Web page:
The promise of a “Global Britain”

Free Trade Agreements: the new path towards a “Global Britain”

Since July 2016 - shortly after the Brexit vote - UK Trade and Investment has been replaced by the Department of International Trade who will focus on negotiating new trade deals. Even though the UK government cannot formally negotiate or sign any trade treaties until it has left the EU - informal preparatory talks, initial agreements and working groups will take place.

Trade deals are complicated to negotiate and take years to be concluded, but the benefits can be substantial and enduring. They are the best way to open up foreign markets for exporters thanks to reduced trade barriers and more stable and transparent trading and investment environments.

Theresa May promised a “global Britain” during her speech at the 2016 Conservative Party Conference following Britain’s 23 June vote to leave the EU. With this she took the caution to show the anti-EU vote will not be taken towards global disengagement. And indeed, the United Kingdom has a long history of promoting global trade liberalisation and there is no reason why this would be different in a post-Brexit future.
Leave campaigners have been arguing that being in the EU, trade was focused on European countries. According to them, the UK has left behind former ties, which can now be strengthened again. On the opposite side remain campaigners are now fighting for the UK to stay in the single market. This has however potential to be a major political mistake. The Brexit vote was overall a desire “to take back control over the borders”, but the EU does not seem to want make any concessions on the free movement of people.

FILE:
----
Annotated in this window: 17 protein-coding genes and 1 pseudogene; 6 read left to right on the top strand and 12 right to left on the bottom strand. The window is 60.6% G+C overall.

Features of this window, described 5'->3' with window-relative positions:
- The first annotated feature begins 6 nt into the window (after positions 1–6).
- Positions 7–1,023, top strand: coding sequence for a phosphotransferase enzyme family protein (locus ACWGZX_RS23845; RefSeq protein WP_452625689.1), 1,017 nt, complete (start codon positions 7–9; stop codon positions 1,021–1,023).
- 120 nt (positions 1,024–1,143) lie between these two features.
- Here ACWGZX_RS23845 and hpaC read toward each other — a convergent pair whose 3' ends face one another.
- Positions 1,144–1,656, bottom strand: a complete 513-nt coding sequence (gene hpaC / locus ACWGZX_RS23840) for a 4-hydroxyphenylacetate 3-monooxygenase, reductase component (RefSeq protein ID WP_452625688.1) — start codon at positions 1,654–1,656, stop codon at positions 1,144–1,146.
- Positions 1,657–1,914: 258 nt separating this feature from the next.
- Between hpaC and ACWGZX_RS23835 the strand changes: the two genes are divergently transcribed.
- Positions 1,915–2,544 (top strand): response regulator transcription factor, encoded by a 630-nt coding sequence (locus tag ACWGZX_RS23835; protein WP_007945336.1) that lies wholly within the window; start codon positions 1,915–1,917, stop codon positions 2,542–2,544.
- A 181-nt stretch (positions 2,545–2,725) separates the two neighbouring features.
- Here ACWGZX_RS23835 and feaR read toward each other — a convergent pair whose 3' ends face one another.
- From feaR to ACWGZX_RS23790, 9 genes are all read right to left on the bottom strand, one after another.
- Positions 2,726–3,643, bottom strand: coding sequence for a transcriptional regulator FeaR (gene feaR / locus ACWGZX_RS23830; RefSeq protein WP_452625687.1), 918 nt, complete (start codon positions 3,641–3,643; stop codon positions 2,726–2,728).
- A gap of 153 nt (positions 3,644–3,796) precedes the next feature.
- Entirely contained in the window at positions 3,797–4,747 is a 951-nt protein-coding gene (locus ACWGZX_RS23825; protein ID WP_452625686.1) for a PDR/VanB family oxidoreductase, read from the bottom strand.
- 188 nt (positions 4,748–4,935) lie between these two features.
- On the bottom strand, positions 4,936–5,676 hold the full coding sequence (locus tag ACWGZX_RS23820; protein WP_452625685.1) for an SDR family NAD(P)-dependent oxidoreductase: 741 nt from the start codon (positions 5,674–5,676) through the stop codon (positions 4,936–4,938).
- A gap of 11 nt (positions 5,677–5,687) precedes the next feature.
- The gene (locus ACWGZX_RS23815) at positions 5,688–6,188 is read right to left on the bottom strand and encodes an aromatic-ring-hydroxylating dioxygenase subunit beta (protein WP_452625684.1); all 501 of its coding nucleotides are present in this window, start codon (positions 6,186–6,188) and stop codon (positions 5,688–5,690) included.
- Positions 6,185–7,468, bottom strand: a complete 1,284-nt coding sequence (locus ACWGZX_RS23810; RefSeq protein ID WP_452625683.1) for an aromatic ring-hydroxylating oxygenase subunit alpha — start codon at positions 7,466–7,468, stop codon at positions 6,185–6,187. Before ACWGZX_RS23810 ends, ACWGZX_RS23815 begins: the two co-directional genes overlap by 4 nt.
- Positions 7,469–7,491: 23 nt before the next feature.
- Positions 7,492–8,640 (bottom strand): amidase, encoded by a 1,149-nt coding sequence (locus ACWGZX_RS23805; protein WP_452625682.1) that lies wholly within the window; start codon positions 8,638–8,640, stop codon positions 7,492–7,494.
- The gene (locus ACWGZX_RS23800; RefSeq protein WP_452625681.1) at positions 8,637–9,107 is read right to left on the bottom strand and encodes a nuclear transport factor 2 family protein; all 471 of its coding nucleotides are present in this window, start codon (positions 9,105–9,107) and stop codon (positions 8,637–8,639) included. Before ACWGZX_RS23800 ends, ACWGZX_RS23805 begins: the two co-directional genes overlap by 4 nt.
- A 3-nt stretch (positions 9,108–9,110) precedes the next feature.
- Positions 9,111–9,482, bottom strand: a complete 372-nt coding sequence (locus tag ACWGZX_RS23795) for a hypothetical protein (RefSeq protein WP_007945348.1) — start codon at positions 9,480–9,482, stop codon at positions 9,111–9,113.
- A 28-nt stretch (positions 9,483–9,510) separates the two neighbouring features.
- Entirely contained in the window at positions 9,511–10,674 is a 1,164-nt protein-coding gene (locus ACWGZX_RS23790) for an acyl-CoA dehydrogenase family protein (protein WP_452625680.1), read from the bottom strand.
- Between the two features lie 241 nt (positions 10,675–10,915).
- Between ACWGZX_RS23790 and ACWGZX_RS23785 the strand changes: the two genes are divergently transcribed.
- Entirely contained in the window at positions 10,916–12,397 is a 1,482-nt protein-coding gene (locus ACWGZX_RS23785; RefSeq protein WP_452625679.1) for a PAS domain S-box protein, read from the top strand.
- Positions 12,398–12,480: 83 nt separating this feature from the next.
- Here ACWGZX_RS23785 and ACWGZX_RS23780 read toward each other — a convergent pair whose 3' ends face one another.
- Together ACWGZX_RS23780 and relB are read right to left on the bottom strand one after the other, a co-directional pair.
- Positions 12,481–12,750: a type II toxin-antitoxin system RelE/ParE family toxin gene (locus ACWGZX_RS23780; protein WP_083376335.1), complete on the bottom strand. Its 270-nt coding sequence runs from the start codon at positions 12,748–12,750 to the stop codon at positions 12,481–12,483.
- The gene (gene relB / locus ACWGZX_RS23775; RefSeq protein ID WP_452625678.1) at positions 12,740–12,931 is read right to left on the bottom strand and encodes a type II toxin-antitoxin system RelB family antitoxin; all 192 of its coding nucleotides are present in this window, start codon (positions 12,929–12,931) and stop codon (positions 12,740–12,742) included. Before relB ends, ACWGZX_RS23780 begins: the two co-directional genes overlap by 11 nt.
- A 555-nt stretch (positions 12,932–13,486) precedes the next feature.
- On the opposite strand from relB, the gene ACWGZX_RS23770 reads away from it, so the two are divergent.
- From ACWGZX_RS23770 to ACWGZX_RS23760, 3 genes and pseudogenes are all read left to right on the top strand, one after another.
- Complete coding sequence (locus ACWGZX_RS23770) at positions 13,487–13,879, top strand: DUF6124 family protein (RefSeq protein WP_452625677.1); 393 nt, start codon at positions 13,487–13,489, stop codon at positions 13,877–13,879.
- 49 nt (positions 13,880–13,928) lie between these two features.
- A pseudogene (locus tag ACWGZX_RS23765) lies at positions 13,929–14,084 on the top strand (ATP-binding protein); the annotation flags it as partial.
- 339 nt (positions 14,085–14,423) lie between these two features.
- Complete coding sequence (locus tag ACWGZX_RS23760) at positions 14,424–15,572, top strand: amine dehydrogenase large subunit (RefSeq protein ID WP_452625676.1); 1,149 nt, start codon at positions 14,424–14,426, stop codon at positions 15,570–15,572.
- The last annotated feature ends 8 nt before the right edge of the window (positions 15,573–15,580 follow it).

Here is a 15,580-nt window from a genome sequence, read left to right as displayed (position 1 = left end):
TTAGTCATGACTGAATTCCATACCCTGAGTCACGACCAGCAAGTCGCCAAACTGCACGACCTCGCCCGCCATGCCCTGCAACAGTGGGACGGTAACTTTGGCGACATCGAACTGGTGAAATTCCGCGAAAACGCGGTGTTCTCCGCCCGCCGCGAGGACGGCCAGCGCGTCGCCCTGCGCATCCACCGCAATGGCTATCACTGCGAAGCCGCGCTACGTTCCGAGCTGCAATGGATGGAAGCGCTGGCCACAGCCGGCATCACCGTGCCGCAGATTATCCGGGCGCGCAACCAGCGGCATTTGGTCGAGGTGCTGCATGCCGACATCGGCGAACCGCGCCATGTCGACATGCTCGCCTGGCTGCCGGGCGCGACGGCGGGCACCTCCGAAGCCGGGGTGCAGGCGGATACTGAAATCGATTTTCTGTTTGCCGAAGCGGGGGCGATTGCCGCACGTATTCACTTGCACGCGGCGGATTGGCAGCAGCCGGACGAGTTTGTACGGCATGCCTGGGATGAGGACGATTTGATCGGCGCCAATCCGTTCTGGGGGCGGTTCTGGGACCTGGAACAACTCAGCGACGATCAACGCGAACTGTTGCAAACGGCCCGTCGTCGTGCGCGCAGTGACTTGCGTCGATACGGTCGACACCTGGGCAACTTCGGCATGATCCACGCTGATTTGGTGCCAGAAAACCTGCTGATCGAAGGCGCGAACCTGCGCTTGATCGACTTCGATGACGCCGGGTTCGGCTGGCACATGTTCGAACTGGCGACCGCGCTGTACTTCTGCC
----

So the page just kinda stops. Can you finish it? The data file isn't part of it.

Recent state visits and meetings have made it obvious that the British government is not only focusing on its new relationship with the European Union – even though it is a leader in global free trade – but that the UK is actually trying to integrate “in the wider world”.

Australia: UK’s first bilateral trade working group

UK’s International Trade Minister, Lord Price and Steven Ciobo, Australia’s Minister for Trade, Tourism and Investment met in Canberra on the 30th November 2016. Australia is the first country to form a bilateral trade working group since UK’s referendum to leave the EU. Discussions not only focus on a future Australia-UK free trade agreement, but also on other trade policy issues of mutual interest, including WTO processes and current and prospective plurilateral negotiations.

Diplomatic relations between the two countries are very good and they share an extensive economic, trade and investment relationship. Australia is a major trading partner of the UK: according to the World Bank UK exports to Australia were worth over $5,183,000,000 and imports worth $2,881,054,000 in 2015. In this bilateral relationship, services trade is an important element, as the UK was Australia’s third largest export market in 2014-2015. The UK is also Australia’s second largest source of foreign direct investment and the second destination of Australian wine exports. It came therefore as no surprise that Australia has been one of the first nations to express its interest in a free trade agreement with Britain publically.

USA: With Donald Trump the UK will not be at the back of the queue anymore

Britain is the USA’s closest political, commercial and military ally. Having their closest ally in the European Union gave the US confidence that British influence could align the EU more closely with US foreign policy objectives. The two countries also have similar policies towards the free market and being open to trade. Furthermore, the UK and the USA share the world’s largest bilateral foreign direct investment and Britain is one of the largest markets for US exports and one of the largest suppliers of US imports.

However, in the aftermath of the Brexit vote, US President Barack Obama gave little hope for a quick post-Brexit trade deal. Even before the referendum he warned that the UK would be at the “back of the queue” for trade talks. His focus was on negotiations with the European Union and obviously the transatlantic trade and investment partnership.